Artistically there hasn’t been much to be honest! I don’t have a lot of time to work on the more artistic projects as they usually don’t pay much, if at all! Layer Cake is how I really want to even it out. The films are very artistic and very me…I just want people to have fun in front of my camera and be themselves. I look forward to doing more promos and documentaries as well with the company. They give me a great deal of creativity and I like finding ways of making them fun and entertaining and not the boring corporate type film people think of.
The last company I worked for did events and weddings. I was proud of my work there. I was very artistic with most of what I did and it was satisfying to take badly shot footage and make something beautiful and fun out of it. No one could tell how bad a lot of the footage was when I was done with it. It was a challenge but it was a learning experience. I guess I am proud of a lot of the work I did there and that would fall in the more artistic project category.
Do you differentiate between the two?
Yes, because one pays (commercial) and one doesn’t (artistic)! Artistic work usually inspires you more and is what you prefer to be doing. But that doesn’t pay the bills. I started Layer Cake to try and even it out.
What would be your dream project, besides my promo,
Working with Jeunet or Floria most definitely. I would do anything they asked of me just to see them in action! My intention was always to be a movie trailer editor. That never happened because I didn’t know anyone in the industry who could get me “in” anywhere (that’s exactly how it works too…your talent doesn’t matter, only who you know). So I guess some kind of major trailer editing thing would be a dream project as well.
If my company becomes the kind of company that people go to to get fun, offbeat, creative, custom films whether it is for weddings or promos or whatever, that would be a dream. Just because in the past those kinds of films have been boring doesn’t mean they need to continue to be. I hope I get the reputation of someone who can make those types of projects fun, modern, and entertaining.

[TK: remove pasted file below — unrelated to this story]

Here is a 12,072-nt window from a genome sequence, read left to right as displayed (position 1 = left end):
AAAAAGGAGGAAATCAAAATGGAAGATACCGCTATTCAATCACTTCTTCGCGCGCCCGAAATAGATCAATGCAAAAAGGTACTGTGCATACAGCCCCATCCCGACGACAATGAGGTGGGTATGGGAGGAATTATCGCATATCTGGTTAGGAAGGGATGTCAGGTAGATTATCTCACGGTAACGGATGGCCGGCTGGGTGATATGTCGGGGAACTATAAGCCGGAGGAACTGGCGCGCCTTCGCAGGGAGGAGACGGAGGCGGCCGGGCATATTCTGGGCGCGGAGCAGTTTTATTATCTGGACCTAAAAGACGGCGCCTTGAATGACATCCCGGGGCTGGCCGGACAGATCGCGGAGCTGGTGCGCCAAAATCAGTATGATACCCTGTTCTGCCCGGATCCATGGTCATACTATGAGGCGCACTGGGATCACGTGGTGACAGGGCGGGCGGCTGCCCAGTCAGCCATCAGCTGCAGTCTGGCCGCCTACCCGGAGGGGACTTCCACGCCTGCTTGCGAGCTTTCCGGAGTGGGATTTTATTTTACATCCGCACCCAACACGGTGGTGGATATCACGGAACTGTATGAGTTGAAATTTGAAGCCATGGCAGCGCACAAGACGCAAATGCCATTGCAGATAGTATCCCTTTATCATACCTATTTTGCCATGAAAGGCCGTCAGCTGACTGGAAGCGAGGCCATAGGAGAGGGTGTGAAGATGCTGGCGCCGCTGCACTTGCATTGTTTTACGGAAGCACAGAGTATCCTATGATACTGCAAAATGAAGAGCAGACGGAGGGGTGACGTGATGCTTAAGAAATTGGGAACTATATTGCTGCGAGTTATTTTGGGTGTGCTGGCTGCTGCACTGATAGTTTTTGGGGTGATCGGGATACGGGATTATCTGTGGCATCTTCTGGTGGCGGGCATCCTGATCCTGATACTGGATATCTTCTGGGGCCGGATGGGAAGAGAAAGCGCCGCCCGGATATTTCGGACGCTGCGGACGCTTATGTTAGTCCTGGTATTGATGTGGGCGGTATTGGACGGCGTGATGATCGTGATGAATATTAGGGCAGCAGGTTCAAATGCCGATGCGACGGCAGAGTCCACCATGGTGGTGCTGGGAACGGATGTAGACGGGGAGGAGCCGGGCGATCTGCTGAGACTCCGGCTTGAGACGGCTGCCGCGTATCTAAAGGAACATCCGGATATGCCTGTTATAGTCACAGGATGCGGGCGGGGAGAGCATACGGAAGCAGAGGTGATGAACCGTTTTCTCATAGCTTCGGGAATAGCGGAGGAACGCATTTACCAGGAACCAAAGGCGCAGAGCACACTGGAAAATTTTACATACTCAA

Do you think the younger audience has had a broad
enough education to fully understand and appreciate,
what either you or I do?
I think for what I do, yes. Kids are just completely immersed in film and TV and they respect it. A lot of “cool” comes with what I do. It would be cooler if I worked on the set I’m sure but film garners respect because people love it. I don’t think people realize how much work goes into it but they appreciate it. DVD’s alone include so much information now on film making and “how it’s done” documentaries that more and more people are becoming more knowledgeable and want to be a part of it. For you on the other hand I would say no! Everyone thinks they are a designer and sadly, they are not. I watch HGTV all the time (the Home and Garden Channel) and they make designing/interior design look simple and I think it’s given most of America this sense of “I can do that” and they sadly can not. Most people think it is really simple to design rooms or homes so they do it themselves. It’s created a world of really badly painted walls and rooms full of bland IKEA furniture. Gag. Like the bad kitchens of the 1970’s and the atrocious wallpaper epidemic of the eighties, we are well on our way to the over-IKEA’d furniture apocalypse. People think they can design it themselves…just say no! Most of those people have never even heard the term “color chart” and it’s obvious when you see their homes and offices.
What do you see as the next big thing in film and
how will that affect the peripheral industries?
I think the next big thing in film would be the fact that film may not be around for much longer! Everyone wants to go digital. It is so much cheaper and easier to use and it is very clean. There are already major Hollywood movies shot digitally and it looks so good you almost can’t tell anymore! I think it would be horrible to move over completely to digital because I love the depth and color and grain film gives but I think the future holds all things digital. I think in a shorter rather than longer period of time all theaters will start projecting digitally. No more film projectors…everything will be downloaded. It will be a huge thing and change all aspects of film, film making, film distribution, etc., but it’s going to happen, good or bad. I think this is one reason why super 8 film has become really popular in weddings or promos or commercials, etc. It gives that nostalgia of FILM. Not just old film but the look and feel of all film. Even movies that are shot on film these days are so clean and crisp you can’t tell…maybe it’s digital, maybe it’s film. With super 8 you get that complete film look. It’s not clean but grainy and scratchy and it’s beautiful! Hopefully the complete move to digital will make what I do more popular. The use of super 8 will become the artistic expression of doing something different.
Now playing: Duran Duran - Girls On Film
Posted by HOBAC at 22:18